I was fortunate to see Keyko perform with HIFANA at the end of April. She inspired me to start some new stencil based collage works. She has recently posted the piece on her website. You can follow the link below. Sorry it is only in Japanese.
Life is simple. It is full of little pleasures. I am a uncomplicated person. I am amazed when bits of frozen water magically fall from the sky. So, today, as the rain comes down, and humidity rises. It was a pleasure to wander down the street here is Tokyo to my local developing corner store. It really lies on a corner too. And drop off a roll of 35mm film for processing. The owner of the shop is my main man. He never argues with me and tells me things that i cant do. he always is there listens and does a great job. I wish there where more people like him in the world.
Happiness does come from the most urbane sometimes. Today it was browsing though black and white images from a fresh shot roll of analog film. Sweet, isn’t it?
The ear to the streets Underworld Magazine was totally revamped there website and this includes a feature selection of images by Jacob Schere. Including his Lucid Communication Manifesto. Please take the time to browse though the Underworld website and give the wonderful Magazine an intensive going though.
Lucid Communication Manifesto:
These pictures represent the pursuit to bring together the spirt and practice in photography. The spirt brings guidance and a deeper understanding of the world. It’s mission is to bring the world closer together though the act of stimulating interaction between myself the photographer, the subject and then the viewer. In this the catalyst for the interaction in the camera created image. I strive to seek out the positive, I want to show the negative in such a light that humans will want to reverse and change it into a more spiritual, positive direction. This is the goal of Jacob Schere’s Lucid Communication’s Manifesto.
As the summer Olympics rolls around, so does the once every
four years Urayasu Sanjya Matsuri. [ Three Shrine Festival ]. Now on the border
across from Tokyo this once poor fishing village could only afford to
hold their festival every four years. Nowadays its a HUGE party, and
the community really comes together to have a good time and carry
the heavy portable shrines around the neighborhood.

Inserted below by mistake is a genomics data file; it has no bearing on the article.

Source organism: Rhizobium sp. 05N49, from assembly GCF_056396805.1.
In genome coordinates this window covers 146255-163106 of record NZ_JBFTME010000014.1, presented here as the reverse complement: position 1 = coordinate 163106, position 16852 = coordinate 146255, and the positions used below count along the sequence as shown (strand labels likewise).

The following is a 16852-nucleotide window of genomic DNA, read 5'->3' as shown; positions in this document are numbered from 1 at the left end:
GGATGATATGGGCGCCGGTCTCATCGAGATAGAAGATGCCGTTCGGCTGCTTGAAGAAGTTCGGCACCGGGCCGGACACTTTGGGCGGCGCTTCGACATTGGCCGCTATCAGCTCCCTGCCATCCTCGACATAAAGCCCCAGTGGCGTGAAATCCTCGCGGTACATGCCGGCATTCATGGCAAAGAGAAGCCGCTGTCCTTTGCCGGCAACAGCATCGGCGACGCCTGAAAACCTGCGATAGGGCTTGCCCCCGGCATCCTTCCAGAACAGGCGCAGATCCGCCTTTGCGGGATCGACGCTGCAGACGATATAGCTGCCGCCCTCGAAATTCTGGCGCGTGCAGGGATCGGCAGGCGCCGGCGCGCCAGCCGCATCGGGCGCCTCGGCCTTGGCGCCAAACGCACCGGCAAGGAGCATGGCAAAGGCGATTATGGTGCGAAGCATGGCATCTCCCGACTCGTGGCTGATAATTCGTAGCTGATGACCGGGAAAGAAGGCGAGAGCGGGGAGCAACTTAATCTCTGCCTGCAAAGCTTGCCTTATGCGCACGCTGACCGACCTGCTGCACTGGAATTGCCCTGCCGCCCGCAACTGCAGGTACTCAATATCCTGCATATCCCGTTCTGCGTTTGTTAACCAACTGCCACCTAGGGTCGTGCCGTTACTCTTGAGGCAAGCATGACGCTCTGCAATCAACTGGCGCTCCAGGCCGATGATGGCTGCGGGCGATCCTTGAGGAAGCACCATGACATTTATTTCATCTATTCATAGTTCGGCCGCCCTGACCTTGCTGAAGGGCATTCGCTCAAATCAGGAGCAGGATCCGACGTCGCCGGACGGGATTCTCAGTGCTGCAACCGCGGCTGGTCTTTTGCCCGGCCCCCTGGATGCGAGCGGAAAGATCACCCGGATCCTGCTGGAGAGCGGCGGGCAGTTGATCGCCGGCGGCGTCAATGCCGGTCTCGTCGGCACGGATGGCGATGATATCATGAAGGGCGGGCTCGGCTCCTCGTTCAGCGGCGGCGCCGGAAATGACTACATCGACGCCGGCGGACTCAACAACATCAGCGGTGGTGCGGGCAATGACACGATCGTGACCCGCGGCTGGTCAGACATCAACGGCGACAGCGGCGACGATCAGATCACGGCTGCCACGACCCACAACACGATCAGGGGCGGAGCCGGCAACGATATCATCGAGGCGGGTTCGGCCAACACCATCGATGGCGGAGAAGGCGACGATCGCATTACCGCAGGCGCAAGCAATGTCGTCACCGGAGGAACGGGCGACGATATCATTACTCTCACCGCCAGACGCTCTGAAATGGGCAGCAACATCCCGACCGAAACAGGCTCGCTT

Its a time when people open their gates, break bread with neighbors,
and get piss roaring drunk. Also the local yakuza can show off their tats,
and for 3 days be just another family in Urayaysu.
To me its beautiful.
I came across this the other day. It is a philosophical exploration on Tai Chi. Below the quote I have applied the theories to the creation of art.
In the “Forty Chapter” t’ai chi classic text supplied by Yang Banhou
The spiritual is the essence, the martial is the application. Spiritual development in the realm of martial arts is applied through the ching (metabolic energy), ch’i (breath energy) and shen (spiritual energy) – the practice of physical culture. When the martial is matched with the spiritual and it is experienced in the body and mind, this then is the practice of martial arts. With the spiritual and martial we must speak of “firing time,” for their development unfolds according to the proper sequence. This is the root of physical culture. Therefore, the practice of the martial arts in a spiritual way is soft-style exercise, the sinew power of ching, ch’i and shen. When the martial arts are practical in an exclusively martial way, this is hard style, or simply brute force. The spiritual without martial training is essence without application; the martial without spiritual accompaniment is application without essence. A lone pole cannot stand, a single palm cannot clap. This is not only true of physical culture and martial arts, but all things are subject to this principle. The spiritual is internal principle; the martial is external skill. External skill without internal principle is simply physical ferocity. This is a far cry from the original nature of the art, and by bullying an opponent one eventually invites disaster. To understand the internal principles without the external skill is simply an armchair art. Without knowing the applications, one will be lost in an actual confrontation. When it comes to applying this art, one cannot afford to ignore the significance of the two words: spiritual and martial.
When I read this, I had to take a breath to ponder it, it then proceeded to hit me like lightning. This is key to making art that is meaningful. Art that is full of love, full of the spirit. My main vehicle for artistic creation are the technological wonders of cameras. Naturally, one must lean some of the mechanical skills needed to manipulate and create images using this device. This is the “external skill” that Yang Banhou is talking about This alone can make art, but it is a construction made of only technique. On the other side of the equation, you have the internal spirit, what gives work life, and spiritual content. Like Yang Banhou says, “the practice is the application of the spiritual.” I wonder to myself, and think back my life as an artist. So long I struggled to find that spiritual side, so long I have searched, and practiced my technical skills needed to manifest that spiritual energy into a work of heart, art.
I have over the years encountered all kinds of creations. Ones that are only on the side of technique, engaging to look; however, lacking in a expression of a higher spiritualness. Then I have encountered the spiritual, and only spiritual that lacks the skills needed to fully express themselves. I myself have fallen victim to these extremes. I need, and seek out the balance of the two. The melding of the spiritual that is manifested into a physical construct. This physical construct is what we call art.